Google Field Trip (via Atlas Obscura) also told me that I was just a block away from the Biofuel Oasis, a woman-owned collective that sells biodiesel and urban farming equipment, but I already knew that. So much for the singular and bizarre.
Learning two new things about my own neighborhood hooked me, line and sinker. I'm always a sucker for a new recommendation, but becoming more deeply informed about the history and architecture of a region fills a deeper intellectual thirst. I am very much looking forward to trying Field Trip out on places I've never visited before. The integration of all those different databases makes Field Trip, again, in principle an extraordinarily powerful tool for enriching our excursions.
I say "in principle" because it's not clear how in-depth Field Trip's coverage is across the entire U.S. I used the integrated Google Maps feature to peer into some other regions I know pretty well and received widely varying results. I took a look at downtown Gainesville, Fla., and found a wealth of interesting historical information, but very little in the way of restaurant or bar recommendations. I zoomed in on Peterborough, N.H., and found zero recommendations of any kind. I checked out my father's old neighborhood in the Upper East Side of Manhattan, and discovered much less than one would expect of one of the most densely packed regions of the world. Google Field Trip needs to upgrade its New York databases -- and that's no trivial matter, considering how useful a good Manhattan tour guide would be.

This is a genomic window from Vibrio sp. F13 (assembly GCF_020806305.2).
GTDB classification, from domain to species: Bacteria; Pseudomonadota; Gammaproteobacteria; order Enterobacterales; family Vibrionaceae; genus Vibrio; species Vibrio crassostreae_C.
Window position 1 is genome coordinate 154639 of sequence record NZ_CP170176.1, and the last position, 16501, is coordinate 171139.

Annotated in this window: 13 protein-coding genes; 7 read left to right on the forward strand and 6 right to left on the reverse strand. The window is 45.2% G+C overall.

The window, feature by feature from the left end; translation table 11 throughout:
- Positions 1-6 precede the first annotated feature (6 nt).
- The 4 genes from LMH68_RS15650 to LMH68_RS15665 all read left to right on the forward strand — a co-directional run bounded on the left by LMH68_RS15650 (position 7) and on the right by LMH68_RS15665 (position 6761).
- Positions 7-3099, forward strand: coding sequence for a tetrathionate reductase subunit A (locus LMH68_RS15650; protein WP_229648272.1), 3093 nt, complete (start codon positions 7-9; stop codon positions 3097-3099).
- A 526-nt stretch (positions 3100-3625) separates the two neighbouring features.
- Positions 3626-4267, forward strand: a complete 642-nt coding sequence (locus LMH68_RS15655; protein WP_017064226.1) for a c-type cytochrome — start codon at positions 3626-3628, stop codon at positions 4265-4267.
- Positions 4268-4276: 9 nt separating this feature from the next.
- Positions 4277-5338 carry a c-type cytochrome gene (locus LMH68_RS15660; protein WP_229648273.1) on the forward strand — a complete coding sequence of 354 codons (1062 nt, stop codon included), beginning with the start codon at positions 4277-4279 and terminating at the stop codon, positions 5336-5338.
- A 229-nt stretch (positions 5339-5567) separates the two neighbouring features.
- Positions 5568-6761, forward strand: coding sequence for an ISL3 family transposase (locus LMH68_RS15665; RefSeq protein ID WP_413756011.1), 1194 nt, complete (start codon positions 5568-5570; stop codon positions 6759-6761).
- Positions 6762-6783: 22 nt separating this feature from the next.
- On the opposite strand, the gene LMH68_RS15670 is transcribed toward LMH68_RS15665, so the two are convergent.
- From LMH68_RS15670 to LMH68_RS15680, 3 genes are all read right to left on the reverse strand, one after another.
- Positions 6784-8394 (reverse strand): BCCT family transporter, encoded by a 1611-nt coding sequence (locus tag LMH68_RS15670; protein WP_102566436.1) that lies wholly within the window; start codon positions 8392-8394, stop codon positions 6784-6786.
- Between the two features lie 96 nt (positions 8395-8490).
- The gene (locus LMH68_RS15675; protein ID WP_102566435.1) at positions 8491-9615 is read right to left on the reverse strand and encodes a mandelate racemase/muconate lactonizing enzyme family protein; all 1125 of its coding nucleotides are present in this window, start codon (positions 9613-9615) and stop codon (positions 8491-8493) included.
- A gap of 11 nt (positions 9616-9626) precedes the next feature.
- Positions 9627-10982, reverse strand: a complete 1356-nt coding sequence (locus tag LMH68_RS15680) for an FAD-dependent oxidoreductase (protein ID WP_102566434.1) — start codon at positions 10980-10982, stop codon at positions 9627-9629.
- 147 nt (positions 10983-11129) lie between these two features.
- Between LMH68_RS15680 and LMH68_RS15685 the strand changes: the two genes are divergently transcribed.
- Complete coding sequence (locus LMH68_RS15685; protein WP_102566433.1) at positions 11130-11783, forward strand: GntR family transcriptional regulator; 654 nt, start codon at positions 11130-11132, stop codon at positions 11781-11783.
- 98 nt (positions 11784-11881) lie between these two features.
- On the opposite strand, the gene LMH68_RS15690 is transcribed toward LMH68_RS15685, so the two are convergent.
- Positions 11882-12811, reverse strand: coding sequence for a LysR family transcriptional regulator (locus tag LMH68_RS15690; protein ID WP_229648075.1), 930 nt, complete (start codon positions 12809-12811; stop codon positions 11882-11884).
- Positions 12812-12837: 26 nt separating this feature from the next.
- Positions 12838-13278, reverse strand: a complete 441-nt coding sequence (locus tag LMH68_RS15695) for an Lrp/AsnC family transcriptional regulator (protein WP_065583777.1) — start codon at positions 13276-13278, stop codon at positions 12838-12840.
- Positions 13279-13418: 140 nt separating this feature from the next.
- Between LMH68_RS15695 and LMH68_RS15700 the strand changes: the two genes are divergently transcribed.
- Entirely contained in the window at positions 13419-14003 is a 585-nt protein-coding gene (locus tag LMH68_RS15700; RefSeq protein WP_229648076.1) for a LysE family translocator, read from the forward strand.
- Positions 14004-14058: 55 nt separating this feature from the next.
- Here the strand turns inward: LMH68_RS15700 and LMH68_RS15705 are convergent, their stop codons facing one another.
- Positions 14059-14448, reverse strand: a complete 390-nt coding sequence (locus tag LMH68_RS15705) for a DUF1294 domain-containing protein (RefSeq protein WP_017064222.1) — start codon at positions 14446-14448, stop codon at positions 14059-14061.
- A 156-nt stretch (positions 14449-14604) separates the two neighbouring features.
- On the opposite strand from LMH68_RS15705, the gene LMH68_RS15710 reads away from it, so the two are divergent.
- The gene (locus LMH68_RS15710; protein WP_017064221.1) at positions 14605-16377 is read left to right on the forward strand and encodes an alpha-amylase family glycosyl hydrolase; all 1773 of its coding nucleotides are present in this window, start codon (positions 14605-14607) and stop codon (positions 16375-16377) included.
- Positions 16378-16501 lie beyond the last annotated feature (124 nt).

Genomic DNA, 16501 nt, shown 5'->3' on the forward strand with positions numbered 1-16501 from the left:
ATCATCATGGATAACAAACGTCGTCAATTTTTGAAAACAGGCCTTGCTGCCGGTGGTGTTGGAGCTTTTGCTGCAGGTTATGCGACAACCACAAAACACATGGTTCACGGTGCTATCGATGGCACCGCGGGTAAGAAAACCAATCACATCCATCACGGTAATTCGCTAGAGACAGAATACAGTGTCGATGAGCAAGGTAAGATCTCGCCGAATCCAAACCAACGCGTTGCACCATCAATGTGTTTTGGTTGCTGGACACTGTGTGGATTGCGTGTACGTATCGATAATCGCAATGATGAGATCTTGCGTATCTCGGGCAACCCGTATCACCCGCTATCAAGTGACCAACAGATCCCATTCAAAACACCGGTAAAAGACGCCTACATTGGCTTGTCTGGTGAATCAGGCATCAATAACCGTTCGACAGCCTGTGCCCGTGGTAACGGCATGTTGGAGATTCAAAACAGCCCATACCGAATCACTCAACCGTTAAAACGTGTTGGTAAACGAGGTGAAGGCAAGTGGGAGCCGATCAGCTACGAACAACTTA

But I'm not really all that bothered by current holes in Field Trip's coverage. The way Field Trip is structured, collating information from multiple databases, means that new sources of info can be plugged in all the time -- and those old databases will likely grow and deepen. What Google Field Trip represents is an intuitively natural way to use our smartphones that should improve over time. The more information we have available to integrate into tour guides of this kind, the better they'll get, and while I might have some serious reservations as to where Google is headed as a company, I have a lot of faith that this is exactly the kind of thing the search giant is really, really good at.
One major caveat: To use Google you have to log in with a Gmail account. This means, of course, that Google will be able to correlate your use of Field Trip with all the other information it gathers about you. That implies a vast potential for exquisitely targeted advertisements. Now it may well be that when your phone pops up with a notification that there is a happy hour special on craft brew IPAs at the brew house around the corner, and offers you a 50 percent off coupon on your first pint, you'll be delighted at such helpful solicitude. Field Trip also allows you to manage the frequency of notifications, so we should be able to use it without being constantly barraged with seductive come-hither whistles. But it's still sobering. The more layers of information Google provides to us, the more it learns about us. Free apps have a real price.